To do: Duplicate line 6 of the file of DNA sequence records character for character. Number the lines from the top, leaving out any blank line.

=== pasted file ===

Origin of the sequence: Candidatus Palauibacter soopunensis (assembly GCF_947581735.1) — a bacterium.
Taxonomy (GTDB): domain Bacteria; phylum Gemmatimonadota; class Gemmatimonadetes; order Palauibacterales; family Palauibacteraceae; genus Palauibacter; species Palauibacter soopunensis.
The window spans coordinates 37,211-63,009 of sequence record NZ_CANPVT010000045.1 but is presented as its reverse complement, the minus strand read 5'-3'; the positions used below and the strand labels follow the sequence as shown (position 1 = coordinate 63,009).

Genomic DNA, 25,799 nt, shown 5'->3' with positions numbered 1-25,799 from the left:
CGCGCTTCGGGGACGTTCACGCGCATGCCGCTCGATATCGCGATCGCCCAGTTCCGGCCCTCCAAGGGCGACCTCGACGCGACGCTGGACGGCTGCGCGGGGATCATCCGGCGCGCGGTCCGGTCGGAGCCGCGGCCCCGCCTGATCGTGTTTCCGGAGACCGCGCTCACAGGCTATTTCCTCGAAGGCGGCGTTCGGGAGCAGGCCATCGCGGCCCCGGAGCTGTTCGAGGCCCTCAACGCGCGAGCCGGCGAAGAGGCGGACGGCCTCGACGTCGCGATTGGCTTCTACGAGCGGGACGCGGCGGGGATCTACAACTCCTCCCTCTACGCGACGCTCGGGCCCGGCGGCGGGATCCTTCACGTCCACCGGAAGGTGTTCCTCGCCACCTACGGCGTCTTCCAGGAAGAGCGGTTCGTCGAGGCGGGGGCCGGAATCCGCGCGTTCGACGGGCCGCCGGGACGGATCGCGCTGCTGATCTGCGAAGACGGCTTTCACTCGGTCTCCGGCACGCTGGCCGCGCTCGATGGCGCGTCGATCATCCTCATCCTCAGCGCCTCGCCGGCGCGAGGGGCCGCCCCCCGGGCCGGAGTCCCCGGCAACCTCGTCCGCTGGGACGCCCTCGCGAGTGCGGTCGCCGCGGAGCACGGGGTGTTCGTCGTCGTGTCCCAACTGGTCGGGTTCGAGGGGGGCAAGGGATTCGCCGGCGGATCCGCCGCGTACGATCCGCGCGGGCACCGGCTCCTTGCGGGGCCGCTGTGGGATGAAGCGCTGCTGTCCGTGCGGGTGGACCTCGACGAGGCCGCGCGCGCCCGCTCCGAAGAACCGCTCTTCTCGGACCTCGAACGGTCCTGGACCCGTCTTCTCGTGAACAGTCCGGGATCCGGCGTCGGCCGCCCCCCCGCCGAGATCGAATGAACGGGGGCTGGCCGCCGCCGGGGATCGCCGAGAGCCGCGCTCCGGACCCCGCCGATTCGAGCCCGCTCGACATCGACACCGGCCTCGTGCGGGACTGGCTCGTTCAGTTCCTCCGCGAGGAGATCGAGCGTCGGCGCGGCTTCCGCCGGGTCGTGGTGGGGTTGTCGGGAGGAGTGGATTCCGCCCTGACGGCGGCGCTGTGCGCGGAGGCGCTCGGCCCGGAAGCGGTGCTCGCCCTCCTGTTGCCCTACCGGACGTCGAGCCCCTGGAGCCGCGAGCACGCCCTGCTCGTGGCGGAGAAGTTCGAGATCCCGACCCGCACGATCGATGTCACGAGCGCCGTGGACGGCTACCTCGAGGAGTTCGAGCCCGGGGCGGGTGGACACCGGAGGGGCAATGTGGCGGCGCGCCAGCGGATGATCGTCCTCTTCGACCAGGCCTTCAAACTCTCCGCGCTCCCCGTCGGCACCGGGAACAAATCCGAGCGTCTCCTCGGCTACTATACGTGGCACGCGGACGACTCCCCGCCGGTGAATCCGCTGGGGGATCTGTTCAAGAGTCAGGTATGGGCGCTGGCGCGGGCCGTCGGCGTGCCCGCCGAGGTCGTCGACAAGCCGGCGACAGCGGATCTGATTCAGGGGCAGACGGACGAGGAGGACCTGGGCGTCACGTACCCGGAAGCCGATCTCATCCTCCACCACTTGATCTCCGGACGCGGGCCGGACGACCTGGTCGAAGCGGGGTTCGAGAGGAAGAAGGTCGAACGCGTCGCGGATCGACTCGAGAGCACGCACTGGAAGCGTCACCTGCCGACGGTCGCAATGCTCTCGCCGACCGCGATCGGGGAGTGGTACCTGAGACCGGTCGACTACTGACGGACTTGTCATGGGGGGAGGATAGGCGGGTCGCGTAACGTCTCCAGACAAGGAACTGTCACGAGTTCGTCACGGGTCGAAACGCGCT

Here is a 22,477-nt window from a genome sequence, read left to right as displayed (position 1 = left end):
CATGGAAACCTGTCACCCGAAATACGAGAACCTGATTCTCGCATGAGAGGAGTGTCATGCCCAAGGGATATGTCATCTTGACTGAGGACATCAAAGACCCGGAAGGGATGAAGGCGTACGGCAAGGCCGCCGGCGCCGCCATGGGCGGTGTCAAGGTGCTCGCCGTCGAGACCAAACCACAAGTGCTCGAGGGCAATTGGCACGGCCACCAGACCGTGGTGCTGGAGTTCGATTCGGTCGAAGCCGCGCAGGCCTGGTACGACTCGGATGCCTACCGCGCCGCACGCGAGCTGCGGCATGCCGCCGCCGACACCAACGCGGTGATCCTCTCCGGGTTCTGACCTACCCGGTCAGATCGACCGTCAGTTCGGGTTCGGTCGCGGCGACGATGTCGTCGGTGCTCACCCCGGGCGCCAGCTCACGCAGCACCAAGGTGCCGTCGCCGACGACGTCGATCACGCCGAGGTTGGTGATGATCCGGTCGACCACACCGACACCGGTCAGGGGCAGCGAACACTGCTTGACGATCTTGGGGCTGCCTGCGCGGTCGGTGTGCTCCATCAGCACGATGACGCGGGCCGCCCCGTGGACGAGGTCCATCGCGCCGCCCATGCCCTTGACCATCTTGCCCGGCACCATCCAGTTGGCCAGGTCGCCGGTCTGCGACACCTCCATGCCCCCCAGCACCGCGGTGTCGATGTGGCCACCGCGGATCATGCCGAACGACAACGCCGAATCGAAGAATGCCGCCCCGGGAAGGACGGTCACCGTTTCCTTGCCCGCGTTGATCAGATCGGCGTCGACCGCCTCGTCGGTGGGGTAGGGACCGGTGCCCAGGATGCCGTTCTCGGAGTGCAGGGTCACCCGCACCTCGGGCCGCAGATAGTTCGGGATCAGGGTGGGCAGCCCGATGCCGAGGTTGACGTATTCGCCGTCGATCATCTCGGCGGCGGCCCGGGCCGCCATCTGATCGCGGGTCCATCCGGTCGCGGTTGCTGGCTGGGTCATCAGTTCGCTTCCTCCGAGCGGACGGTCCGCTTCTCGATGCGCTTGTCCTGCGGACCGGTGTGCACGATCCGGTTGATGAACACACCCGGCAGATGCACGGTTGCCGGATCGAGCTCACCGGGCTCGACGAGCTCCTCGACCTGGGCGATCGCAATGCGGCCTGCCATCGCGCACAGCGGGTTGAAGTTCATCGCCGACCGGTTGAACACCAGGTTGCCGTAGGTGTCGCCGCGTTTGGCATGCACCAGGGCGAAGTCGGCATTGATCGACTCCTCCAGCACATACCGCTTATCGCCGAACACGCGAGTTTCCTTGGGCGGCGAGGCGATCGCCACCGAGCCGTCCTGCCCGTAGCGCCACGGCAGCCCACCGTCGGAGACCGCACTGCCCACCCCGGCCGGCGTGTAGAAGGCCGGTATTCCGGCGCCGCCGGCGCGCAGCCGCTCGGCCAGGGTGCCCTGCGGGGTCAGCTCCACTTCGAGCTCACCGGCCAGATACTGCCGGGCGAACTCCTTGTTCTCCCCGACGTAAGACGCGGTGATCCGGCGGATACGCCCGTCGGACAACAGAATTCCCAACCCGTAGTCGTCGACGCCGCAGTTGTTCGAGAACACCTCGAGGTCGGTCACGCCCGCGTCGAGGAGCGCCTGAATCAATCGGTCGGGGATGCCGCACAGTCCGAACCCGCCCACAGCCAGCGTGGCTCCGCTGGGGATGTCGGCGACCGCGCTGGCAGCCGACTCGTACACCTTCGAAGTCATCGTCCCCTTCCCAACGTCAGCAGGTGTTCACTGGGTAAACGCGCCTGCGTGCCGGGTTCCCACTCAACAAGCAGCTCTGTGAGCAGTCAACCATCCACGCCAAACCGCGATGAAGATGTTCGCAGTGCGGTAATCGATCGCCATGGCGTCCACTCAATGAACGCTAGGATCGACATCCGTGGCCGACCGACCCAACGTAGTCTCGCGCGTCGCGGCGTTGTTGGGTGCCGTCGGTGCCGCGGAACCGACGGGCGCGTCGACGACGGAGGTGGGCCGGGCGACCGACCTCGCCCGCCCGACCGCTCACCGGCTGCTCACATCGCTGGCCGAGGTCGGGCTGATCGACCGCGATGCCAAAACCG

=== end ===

Here is a 22,477-nt window from a genome sequence, read left to right as displayed (position 1 = left end):